Jefferson part of Resilient Neighbors Network
Jefferson County is one of 10 initial locations chosen to be part of a Resilient Neighbor Network. The Natural Hazard Mitigation Association launched this special program to link together grassroots communities working to become safer, disaster-resilient and sustainable.
NHMA is working with the 10 pilot communities around the United States to create a peer-to-peer sharing network, so grassroots communities can work together directly to strengthen and expand local hazard-mitigation programs
Barbara Miller, director of the Jefferson County Office of Homeland Security and Emergency Management said Wednesday that Jefferson is the “golden child of partnerships,” meaning the county works with multiple partners when preparing to deal with any type of emergency or situation. These partners include city officials, medical personnel, federal agencies and neighboring counties and other state resources to just name a few.
The initial program, begun in 2012, had ten areas forming a core group. In addition to Jefferson, the other areas include Rockford, Illinois, Tulsa, Oklahoma, Charlotte-Meckleburg County, North Carolina, the Central Shenandoah Valley in Virginia (made up of nine counties), Hillsborough County, Florida, Grays Harbor, Washington, Augusta, Georgia, Pasadena, Texas and the state of Vermont. Each area was selected because of the specific and specialized situations they must deal with including tornadoes, flooding, winter storms, etc. Added to the group in 2014 were the Denver Urban Drainage and Flood Control District and the Lowlander Center of Coastal Louisiana.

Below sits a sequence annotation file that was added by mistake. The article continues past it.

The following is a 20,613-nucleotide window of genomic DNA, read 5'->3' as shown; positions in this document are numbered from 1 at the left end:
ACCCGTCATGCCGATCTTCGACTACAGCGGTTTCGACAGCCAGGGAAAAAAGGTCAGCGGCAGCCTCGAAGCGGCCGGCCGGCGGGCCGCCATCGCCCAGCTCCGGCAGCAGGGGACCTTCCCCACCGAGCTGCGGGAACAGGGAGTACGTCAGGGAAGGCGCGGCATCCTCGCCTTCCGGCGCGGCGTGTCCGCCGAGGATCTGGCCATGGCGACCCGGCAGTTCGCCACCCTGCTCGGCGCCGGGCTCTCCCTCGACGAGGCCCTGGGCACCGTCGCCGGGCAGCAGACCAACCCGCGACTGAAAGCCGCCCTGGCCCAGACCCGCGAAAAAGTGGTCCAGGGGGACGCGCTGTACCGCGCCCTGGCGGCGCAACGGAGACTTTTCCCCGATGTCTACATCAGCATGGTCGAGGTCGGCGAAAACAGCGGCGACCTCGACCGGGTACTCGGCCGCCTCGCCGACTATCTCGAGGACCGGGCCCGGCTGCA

Having attended a recent meeting of the RNN in Colorado, Miller shared her experiences with those attending the annual business luncheon of the Homeland Security and Emergency Management at the NCTC in Shepherdstown.
Miller explained that a whole community approach, which is what is touted in Jefferson County, is not what is found everywhere. That whole community base is something the RNN group will look into for all parts of the country. In addition, Miller said focuses coming out of the recent conference include a look at climate change and adaptation due to the intensity and frequency of storms. While Miller said she was not commenting on “global warming” but rather on “climate change” as the number of and intensity of storms has been increasing.
“Friend-raising” rather than “fundraising” is another focus of the group to facilitate contact with groups and resources other than the Federal Emergency Management Association (FEMA) that can be garnered in emergency planning. These could include the EPA. HUD and such agencies as Habitat for Humanity and other local groups. While funding is often not available, having resources to share and trade can help when facing disaster.
More information on the Resilient Neighbors Network can be found online at www.resilientneighbors.com.